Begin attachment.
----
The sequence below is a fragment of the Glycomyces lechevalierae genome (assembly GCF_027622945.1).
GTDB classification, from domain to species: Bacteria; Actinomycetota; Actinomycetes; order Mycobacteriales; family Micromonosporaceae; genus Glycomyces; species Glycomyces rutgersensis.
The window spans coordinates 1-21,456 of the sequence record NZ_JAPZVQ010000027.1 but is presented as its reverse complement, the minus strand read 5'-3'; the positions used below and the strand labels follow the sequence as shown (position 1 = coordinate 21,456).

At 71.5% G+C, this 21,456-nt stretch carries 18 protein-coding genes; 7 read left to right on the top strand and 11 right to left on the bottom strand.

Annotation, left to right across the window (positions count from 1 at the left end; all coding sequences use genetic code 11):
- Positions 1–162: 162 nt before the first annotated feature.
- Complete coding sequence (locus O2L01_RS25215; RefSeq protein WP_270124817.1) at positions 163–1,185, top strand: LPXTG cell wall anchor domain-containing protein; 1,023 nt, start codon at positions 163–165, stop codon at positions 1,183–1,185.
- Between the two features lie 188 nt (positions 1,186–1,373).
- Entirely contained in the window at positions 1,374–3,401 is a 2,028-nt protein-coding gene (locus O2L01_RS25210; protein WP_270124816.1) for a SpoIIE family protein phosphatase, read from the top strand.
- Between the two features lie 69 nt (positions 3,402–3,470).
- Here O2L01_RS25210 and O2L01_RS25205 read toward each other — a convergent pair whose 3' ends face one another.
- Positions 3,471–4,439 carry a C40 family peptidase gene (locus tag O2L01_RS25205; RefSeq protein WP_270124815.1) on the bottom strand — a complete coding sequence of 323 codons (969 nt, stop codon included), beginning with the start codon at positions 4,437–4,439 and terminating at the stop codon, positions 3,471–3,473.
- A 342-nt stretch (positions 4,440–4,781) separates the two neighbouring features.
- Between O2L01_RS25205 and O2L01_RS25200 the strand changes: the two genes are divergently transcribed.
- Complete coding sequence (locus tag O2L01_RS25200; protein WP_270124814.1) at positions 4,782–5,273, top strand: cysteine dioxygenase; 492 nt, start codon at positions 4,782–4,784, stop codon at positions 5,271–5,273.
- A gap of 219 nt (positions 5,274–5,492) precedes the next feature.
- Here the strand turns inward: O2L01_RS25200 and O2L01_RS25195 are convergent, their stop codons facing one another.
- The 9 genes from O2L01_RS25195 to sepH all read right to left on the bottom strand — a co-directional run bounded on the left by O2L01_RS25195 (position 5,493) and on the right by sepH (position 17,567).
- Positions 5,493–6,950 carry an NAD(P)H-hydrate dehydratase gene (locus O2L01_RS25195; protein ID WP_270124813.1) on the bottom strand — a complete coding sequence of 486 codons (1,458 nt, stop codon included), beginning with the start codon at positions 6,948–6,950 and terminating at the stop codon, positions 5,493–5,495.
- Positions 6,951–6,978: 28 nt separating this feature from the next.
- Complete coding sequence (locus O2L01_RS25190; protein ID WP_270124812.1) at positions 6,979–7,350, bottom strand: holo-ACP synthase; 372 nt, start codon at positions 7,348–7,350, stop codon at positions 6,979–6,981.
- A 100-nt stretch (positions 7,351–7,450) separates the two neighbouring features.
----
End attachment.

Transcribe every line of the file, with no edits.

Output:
The sequence below is a fragment of the Glycomyces lechevalierae genome (assembly GCF_027622945.1).
GTDB classification, from domain to species: Bacteria; Actinomycetota; Actinomycetes; order Mycobacteriales; family Micromonosporaceae; genus Glycomyces; species Glycomyces rutgersensis.
The window spans coordinates 1-21,456 of the sequence record NZ_JAPZVQ010000027.1 but is presented as its reverse complement, the minus strand read 5'-3'; the positions used below and the strand labels follow the sequence as shown (position 1 = coordinate 21,456).

At 71.5% G+C, this 21,456-nt stretch carries 18 protein-coding genes; 7 read left to right on the top strand and 11 right to left on the bottom strand.

Annotation, left to right across the window (positions count from 1 at the left end; all coding sequences use genetic code 11):
- Positions 1–162: 162 nt before the first annotated feature.
- Complete coding sequence (locus O2L01_RS25215; RefSeq protein WP_270124817.1) at positions 163–1,185, top strand: LPXTG cell wall anchor domain-containing protein; 1,023 nt, start codon at positions 163–165, stop codon at positions 1,183–1,185.
- Between the two features lie 188 nt (positions 1,186–1,373).
- Entirely contained in the window at positions 1,374–3,401 is a 2,028-nt protein-coding gene (locus O2L01_RS25210; protein WP_270124816.1) for a SpoIIE family protein phosphatase, read from the top strand.
- Between the two features lie 69 nt (positions 3,402–3,470).
- Here O2L01_RS25210 and O2L01_RS25205 read toward each other — a convergent pair whose 3' ends face one another.
- Positions 3,471–4,439 carry a C40 family peptidase gene (locus tag O2L01_RS25205; RefSeq protein WP_270124815.1) on the bottom strand — a complete coding sequence of 323 codons (969 nt, stop codon included), beginning with the start codon at positions 4,437–4,439 and terminating at the stop codon, positions 3,471–3,473.
- A 342-nt stretch (positions 4,440–4,781) separates the two neighbouring features.
- Between O2L01_RS25205 and O2L01_RS25200 the strand changes: the two genes are divergently transcribed.
- Complete coding sequence (locus tag O2L01_RS25200; protein WP_270124814.1) at positions 4,782–5,273, top strand: cysteine dioxygenase; 492 nt, start codon at positions 4,782–4,784, stop codon at positions 5,271–5,273.
- A gap of 219 nt (positions 5,274–5,492) precedes the next feature.
- Here the strand turns inward: O2L01_RS25200 and O2L01_RS25195 are convergent, their stop codons facing one another.
- The 9 genes from O2L01_RS25195 to sepH all read right to left on the bottom strand — a co-directional run bounded on the left by O2L01_RS25195 (position 5,493) and on the right by sepH (position 17,567).
- Positions 5,493–6,950 carry an NAD(P)H-hydrate dehydratase gene (locus O2L01_RS25195; protein ID WP_270124813.1) on the bottom strand — a complete coding sequence of 486 codons (1,458 nt, stop codon included), beginning with the start codon at positions 6,948–6,950 and terminating at the stop codon, positions 5,493–5,495.
- Positions 6,951–6,978: 28 nt separating this feature from the next.
- Complete coding sequence (locus O2L01_RS25190; protein ID WP_270124812.1) at positions 6,979–7,350, bottom strand: holo-ACP synthase; 372 nt, start codon at positions 7,348–7,350, stop codon at positions 6,979–6,981.
- A 100-nt stretch (positions 7,351–7,450) separates the two neighbouring features.